Science Weekly

Science Weekly

United Kingdom

The Guardian's science team bring you the best analysis and interviews from the worlds of science and technology


Cross Section: Neil deGrasse Tyson – Science Weekly podcast  

What first attracted one of the world’s foremost astrophysicists to the night sky? Are we alone in the universe? And how can scientific thinking benefit us all?

Big Unknowns: can we stop ageing? – Science Weekly podcast  

With advances in medicine, science, and technology allowing humans to live longer than ever, can we finally crack the code of ageing and stop it altogether?

Big Unknowns: what is dark matter? – Science Weekly podcast  

Matter as we know it accounts for less than 5% of the known universe - the rest remains something of a mystery

Big Unknowns: is free will an illusion? – Science Weekly podcast  

Free will has been debated by philosophers and theologians for centuries. Neuroscientists and psychologists have now entered the fray - but what new light can they shed? And just how free are we when it comes to “free” will?

Big Unknowns: how did life begin? – Science Weekly podcast  

According to our best estimates, life first appeared on planet Earth around 3.8bn years ago. But what happened leading up to it? What conditions were necessary? And what is ‘life’ anyway’?

Big Unknowns Series 2 trailer - the Science Weekly podcast  

How did life begin? Is free will an illusion? Where’s all the dark matter? And can we live forever? These are some of science’s big unknowns and in this returning mini-series, we’re going to pull some of them apart

Cross Section: Mike Massimino – Science Weekly podcast  

Like many kids, Mike Massimino dreamed of becoming an astronaut. Against all odds, he turned that dream into reality. This is his story

Ethics and genetics: opening the book of life – Science Weekly podcast  

When it comes to the ethics of genetic technologies who decides how far we should go in our pursuit for perfection?

False memories: from the lab to the courtroom - Science Weekly podcast  

How much of our memory is fictitious? And how is this psychological research now being applied to the world of eyewitness testimony and victim statements?

The quest for a theory of everything – Science Weekly podcast  

In the race for a unifying ‘theory of everything’ two frontrunners are miles ahead. But what will win? String theory? Loop quantum gravity? Or something else entirely?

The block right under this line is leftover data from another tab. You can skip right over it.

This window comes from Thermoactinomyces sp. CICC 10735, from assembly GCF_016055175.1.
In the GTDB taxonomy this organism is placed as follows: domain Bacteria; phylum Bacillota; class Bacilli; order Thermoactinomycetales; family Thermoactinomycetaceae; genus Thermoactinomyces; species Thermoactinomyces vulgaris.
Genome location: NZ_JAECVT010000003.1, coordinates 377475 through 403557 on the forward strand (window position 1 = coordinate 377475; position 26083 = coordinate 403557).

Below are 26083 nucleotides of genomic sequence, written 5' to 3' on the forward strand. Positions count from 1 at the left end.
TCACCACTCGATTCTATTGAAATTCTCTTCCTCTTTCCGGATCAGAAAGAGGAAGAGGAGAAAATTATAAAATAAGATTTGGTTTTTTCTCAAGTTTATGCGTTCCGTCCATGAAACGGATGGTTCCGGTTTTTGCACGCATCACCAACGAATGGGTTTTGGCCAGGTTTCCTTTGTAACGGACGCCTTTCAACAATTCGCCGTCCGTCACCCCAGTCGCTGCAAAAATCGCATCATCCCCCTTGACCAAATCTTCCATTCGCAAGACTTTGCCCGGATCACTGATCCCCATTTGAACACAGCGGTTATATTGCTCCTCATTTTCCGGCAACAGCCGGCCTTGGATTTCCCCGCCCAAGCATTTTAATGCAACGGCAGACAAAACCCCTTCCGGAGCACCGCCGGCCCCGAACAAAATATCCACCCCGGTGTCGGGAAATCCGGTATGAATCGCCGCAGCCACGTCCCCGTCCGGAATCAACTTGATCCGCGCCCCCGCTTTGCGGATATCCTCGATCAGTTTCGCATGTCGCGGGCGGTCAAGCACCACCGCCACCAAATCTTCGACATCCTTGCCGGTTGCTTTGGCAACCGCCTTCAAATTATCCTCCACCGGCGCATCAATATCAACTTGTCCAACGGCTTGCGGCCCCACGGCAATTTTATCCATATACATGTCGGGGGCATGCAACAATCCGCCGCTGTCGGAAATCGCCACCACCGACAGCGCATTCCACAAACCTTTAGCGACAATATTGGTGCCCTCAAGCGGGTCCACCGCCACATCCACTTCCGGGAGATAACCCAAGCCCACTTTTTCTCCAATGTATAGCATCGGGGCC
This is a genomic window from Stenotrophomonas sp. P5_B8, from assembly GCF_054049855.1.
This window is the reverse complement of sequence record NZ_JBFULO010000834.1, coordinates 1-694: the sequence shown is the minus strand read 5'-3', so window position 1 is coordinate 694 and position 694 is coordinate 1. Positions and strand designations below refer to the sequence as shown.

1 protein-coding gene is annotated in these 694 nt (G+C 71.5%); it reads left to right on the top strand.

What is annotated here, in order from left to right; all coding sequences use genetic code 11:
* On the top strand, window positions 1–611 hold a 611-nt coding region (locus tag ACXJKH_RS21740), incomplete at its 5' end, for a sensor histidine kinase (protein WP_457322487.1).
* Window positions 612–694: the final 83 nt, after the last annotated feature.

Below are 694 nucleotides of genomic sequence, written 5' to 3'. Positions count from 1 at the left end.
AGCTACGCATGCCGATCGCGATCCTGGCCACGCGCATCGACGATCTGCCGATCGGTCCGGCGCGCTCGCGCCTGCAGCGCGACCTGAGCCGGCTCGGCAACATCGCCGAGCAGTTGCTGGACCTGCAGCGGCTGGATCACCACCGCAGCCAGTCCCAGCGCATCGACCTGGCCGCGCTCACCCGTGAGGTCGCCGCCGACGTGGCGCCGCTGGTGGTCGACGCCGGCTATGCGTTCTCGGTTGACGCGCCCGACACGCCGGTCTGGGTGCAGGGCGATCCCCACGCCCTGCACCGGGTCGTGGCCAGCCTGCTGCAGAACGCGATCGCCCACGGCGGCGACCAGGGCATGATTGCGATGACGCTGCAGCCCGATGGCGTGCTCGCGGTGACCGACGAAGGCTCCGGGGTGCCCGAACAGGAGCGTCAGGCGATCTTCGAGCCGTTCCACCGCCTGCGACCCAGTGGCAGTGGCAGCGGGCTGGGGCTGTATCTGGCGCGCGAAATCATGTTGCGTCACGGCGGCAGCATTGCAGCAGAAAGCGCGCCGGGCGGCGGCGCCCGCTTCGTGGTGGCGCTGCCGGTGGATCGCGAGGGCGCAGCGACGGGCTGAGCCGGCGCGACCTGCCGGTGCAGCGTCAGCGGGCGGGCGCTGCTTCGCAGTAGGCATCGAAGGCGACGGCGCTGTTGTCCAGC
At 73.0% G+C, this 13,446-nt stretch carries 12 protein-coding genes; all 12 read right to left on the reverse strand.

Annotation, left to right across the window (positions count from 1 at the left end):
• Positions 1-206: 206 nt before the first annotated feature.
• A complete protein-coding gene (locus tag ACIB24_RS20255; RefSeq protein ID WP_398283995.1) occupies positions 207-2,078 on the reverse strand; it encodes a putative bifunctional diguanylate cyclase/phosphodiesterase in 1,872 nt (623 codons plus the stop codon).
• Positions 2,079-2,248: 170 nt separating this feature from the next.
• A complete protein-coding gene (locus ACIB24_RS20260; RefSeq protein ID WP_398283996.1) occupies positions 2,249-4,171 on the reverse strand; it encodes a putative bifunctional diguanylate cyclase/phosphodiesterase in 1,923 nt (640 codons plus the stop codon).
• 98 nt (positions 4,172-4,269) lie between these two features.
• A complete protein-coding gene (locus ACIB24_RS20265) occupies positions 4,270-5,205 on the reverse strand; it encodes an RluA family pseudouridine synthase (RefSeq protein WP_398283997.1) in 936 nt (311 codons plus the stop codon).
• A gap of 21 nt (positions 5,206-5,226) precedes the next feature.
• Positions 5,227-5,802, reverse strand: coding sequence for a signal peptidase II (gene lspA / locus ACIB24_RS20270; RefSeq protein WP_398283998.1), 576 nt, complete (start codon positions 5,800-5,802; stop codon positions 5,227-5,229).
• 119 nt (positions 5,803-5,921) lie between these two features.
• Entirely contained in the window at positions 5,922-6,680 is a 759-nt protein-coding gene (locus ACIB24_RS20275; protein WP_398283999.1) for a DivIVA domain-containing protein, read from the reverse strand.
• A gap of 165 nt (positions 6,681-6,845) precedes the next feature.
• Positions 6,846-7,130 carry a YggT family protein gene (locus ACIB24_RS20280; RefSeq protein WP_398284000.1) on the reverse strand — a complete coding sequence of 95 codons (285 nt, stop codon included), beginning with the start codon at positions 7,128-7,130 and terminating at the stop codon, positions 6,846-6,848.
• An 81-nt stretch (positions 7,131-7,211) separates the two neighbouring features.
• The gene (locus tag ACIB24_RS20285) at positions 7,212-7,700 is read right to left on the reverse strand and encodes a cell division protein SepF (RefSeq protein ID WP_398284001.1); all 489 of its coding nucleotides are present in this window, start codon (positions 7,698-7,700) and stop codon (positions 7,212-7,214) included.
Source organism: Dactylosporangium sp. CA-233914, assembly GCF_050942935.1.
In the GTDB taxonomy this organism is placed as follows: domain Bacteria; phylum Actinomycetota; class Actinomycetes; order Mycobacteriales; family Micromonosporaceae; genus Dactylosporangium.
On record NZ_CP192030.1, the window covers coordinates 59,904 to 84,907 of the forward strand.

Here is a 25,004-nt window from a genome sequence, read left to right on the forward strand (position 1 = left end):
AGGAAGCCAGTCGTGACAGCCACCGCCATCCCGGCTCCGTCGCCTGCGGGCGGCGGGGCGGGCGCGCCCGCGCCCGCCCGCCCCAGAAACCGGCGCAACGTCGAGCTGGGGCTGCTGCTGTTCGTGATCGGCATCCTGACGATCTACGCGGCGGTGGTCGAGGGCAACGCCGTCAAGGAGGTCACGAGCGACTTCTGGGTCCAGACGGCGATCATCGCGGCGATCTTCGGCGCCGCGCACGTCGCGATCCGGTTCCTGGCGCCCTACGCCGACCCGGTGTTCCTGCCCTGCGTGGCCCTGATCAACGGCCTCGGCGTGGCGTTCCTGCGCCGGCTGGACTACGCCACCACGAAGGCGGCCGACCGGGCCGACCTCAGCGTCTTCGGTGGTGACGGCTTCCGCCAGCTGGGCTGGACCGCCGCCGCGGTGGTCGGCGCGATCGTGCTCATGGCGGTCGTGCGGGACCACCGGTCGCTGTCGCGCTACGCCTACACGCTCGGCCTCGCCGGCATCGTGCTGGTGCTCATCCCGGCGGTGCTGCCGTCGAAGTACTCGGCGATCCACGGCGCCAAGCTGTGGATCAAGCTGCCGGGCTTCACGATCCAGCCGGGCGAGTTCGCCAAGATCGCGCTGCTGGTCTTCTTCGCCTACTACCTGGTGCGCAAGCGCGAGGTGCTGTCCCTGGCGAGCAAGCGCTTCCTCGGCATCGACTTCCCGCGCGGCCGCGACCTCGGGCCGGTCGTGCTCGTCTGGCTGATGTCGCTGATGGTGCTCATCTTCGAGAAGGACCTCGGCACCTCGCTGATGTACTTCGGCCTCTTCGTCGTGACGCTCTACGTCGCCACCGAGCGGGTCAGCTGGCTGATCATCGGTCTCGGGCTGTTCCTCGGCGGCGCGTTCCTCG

Weapons of math destruction: how big data and algorithms affect our lives - podcast  

In this special collaboration between the Guardian’s Science Weekly and Chips with Everything podcasts, we explore how big data and algorithms affect our lives - for better and worse

The eureka moment: how scientists learn to trust their gut – podcast  

In the final episode of Brain waves, Dr Kevin Fong and Nathalie Nahai move from the science of emotion to the emotion of science. We learn about the years of research behind a flash of inspiration – and ask where the stereotype of the unemotional scientist came from

The man who lost touch – Science Weekly podcast  

What happens without proprioception, our innate ability to know where and how our body is moving through space? And what can we learn from those who have lost it?

Express yourself: how music plays with our emotions - podcast  

In the fourth instalment of Brain waves, Dr Kevin Fong and Nathalie Nahai explore the power that music has to trigger our emotions, and ask if there’s an evolutionary function behind it all. Plus, why do sad songs say so much?

Cross Section: Sir Roger Penrose – Science Weekly podcast  

Has string theory become too fashionable? Do we place too much faith in quantum mechanics? And does mathematics exist in the external objective world?

Fever pitch: how sport hacks your emotions - Brain Waves podcast  

In the third episode of Brain waves, Dr Kevin Fong and Nathalie Nahai discover how our love of sport evolved out of ancient emotional experiences and ask how modern stadiums are designed to maximise sensation. Plus, we meet the world’s first “thrill engineer”

The nature of intelligence - Science Weekly podcast  

How do we define intelligence? How do we decide which animals possess it? And why are some people so uncomfortable with the idea of intelligence and consciousness existing outside the world of Homo sapiens?

Scents and sensibility: what's it like to live without smell? - podcast  

In the second instalment of Brain waves, Dr Kevin Fong and Nathalie Nahai explore what it’s like to live without smell. Plus, can a multisensory chef help anosmiac Lucy Mangan appreciate the joy of food?

The fate of Arctic sea ice – Science Weekly podcast  

The extent of the Arctic sea ice continues to drop, but how accurate are the predictions that measure it? And what could happen if it finally disappears?

Brain waves: the science of emotion – podcast  

What is love – and what does it have to do with meeting a bear in the woods? In the first of a five-part series, Dr Kevin Fong and Nathalie Nahai unpick the causes of emotions. But where’s the best place to start – history, culture, society or our bodies?

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